Or are the PTB desperately seeking some way of making e-cigarettes almost as much of a “sin” as real cigarettes, thus giving them an excuse to apply “sin taxes” to them? Perhaps they’re starting to feel the pinch now that fewer people are smoking (or at least, fewer are buying them over the counter)? Victims of that wild “success” that they’re always bragging about in bringing (official) smoker numbers down. There’s irony for you! Perhaps they’re privately hoping that scare tactics like this will return some vapers to the tobacco fold and re-bolster their diminishing tax take?

    But either way, it’s difficult to work out exactly why there’s been a recent “rush” of news about e-cigs, some positive, some not. Certainly, any studies which use such teeny, tiny numbers of people and which come out with such inferred “definite” results so quickly, have all the hallmarks of having been done in a massive hurry and under huge pressure. Somebody, somewhere, with a fair degree of clout has clearly got hold of some researchers and given them the order to “find a link to something nasty, and find it fast!”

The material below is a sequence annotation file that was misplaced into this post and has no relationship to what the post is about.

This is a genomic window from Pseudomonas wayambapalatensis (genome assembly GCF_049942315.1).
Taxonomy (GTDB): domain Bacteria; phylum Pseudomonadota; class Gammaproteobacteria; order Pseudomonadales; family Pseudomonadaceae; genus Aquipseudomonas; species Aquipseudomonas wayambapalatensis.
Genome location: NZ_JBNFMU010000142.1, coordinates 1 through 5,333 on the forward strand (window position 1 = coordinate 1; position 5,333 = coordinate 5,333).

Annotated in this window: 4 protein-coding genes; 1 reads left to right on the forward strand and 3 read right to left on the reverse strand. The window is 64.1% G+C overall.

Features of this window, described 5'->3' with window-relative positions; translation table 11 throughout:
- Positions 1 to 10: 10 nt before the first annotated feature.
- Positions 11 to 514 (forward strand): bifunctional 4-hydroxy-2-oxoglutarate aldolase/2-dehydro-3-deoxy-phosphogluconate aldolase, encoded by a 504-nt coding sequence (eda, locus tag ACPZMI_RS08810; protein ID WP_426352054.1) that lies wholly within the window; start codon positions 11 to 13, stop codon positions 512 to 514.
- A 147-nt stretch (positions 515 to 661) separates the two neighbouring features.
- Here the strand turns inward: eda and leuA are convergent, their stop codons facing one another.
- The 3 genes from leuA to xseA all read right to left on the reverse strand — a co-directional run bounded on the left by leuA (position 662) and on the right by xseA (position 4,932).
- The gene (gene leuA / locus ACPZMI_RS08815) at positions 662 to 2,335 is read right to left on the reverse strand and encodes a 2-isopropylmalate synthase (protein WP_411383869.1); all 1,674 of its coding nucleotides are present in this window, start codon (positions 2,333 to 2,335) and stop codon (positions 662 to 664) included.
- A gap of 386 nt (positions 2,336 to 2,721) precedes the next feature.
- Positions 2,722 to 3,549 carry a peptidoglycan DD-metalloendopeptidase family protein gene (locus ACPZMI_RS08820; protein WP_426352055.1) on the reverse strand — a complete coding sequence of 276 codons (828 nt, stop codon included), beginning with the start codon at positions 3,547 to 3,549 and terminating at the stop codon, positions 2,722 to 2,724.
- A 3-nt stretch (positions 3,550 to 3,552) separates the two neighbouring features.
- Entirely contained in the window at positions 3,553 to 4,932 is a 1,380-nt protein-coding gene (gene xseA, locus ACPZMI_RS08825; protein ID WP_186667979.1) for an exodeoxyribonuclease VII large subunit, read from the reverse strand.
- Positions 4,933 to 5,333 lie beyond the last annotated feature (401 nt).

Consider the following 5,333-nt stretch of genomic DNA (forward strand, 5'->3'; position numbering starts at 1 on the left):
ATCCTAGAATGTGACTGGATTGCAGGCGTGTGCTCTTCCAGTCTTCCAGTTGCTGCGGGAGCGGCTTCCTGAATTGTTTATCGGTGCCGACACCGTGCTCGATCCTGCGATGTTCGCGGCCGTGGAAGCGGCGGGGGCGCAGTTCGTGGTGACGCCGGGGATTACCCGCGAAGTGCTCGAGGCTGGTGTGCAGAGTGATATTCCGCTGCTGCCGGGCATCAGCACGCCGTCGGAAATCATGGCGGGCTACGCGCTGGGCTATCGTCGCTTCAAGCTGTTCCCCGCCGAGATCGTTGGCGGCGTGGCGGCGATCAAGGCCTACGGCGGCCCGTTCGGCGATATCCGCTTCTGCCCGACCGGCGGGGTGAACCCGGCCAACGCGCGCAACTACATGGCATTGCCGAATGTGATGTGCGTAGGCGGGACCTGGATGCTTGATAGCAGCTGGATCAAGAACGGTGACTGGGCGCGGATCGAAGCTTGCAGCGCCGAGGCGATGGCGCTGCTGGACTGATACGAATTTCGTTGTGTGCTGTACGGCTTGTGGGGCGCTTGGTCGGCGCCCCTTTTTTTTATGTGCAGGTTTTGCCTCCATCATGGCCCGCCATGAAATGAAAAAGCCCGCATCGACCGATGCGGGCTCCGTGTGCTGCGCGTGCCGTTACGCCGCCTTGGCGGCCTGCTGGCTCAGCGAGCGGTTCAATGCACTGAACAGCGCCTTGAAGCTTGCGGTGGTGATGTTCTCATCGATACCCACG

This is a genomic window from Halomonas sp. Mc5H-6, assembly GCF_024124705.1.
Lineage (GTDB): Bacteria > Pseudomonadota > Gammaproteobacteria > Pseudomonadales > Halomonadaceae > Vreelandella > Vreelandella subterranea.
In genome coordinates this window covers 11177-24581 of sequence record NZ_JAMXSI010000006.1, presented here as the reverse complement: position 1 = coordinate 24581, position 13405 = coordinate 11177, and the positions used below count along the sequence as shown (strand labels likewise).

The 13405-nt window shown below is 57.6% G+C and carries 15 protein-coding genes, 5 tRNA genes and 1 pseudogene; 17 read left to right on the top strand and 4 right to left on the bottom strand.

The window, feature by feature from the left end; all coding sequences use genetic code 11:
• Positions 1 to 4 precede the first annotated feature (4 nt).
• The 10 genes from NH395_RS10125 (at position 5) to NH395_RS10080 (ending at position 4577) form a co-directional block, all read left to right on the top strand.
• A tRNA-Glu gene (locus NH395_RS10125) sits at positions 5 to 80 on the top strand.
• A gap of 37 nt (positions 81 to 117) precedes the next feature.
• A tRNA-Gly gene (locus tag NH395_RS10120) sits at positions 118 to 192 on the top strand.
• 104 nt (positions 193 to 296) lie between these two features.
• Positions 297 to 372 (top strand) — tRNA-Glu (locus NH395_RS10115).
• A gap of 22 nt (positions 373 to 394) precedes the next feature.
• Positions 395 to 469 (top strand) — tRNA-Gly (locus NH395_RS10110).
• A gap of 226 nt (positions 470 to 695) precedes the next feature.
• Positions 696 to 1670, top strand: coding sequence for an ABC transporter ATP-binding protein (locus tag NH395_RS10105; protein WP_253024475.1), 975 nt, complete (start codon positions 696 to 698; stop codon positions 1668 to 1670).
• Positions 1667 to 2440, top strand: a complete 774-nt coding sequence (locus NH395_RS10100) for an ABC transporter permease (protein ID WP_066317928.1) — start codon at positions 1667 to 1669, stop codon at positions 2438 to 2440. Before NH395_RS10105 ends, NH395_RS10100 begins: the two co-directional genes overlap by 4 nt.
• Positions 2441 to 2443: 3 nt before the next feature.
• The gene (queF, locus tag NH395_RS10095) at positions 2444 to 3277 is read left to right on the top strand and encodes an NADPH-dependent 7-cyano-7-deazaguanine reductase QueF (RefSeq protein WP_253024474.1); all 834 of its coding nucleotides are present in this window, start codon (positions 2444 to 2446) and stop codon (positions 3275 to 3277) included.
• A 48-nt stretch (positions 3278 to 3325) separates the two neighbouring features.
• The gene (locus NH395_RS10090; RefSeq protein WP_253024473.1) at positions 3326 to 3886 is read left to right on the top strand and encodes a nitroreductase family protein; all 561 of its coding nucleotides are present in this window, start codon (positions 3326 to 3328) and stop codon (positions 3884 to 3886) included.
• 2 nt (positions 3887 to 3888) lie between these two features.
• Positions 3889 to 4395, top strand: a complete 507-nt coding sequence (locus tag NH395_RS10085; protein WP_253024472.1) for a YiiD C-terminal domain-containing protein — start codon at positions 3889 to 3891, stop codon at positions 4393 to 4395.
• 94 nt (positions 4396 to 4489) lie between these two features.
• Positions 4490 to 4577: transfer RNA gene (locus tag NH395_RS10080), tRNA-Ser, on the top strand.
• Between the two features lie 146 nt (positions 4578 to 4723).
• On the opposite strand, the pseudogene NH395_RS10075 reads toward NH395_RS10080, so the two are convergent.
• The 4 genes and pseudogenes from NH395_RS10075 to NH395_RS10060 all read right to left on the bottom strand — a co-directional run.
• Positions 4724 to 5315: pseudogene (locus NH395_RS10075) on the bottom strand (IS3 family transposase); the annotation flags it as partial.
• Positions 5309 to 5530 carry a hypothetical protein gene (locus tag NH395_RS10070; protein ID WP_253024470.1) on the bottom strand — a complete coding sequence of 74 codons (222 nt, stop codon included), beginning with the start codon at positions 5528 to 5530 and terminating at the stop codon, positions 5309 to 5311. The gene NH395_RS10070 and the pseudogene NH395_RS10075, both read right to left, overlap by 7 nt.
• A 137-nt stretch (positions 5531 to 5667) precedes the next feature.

I wonder if any of the vapers tested in this study have now given up vaping and gone back to smoking again? Best of luck to them if they have. I have it on good authority (from an ex-smoker, turned ex-vaper) that e-cigarettes are much harder (“1000 times harder” to quote him exactly) to give up than real ones.

  3. Peter C says:

    ” William Binney. He’s an ex-NSA whistleblower. And he seems to be everywhere online (here’s one example)”

    I liked the article overall, but

    The reference to Bill Binney was a 25 minute you tube video. I cannot watch more than 2 minutes. So all that I know about Bill Binney is what Frank said (in the quotations). I suppose it was filler material.
    Is he everywhere on line? I don’t really care, but I was hoping some one who does care would summarise it for me.

    Yes I know I am a bit lazy.

  4. Peter C says:

    Sorry Frank,

    I doubt if you watched the Bill Binney interview either, Who has the time for that?
    I did get up from the couch and Google Bill Binney. I got (About 402,000 results (0.41 seconds))

    Way Tooo many for a proper spook, Clearly deep swamp.

  5. Smoking Lamp says:

    An interesting article on exaggeration and inaccuracies in health reporting form Harvard’s Journalist Resource site…"%20target="_self"

    “Covering health research? Choose your studies (and words) wisely”
    By Chloe Reichel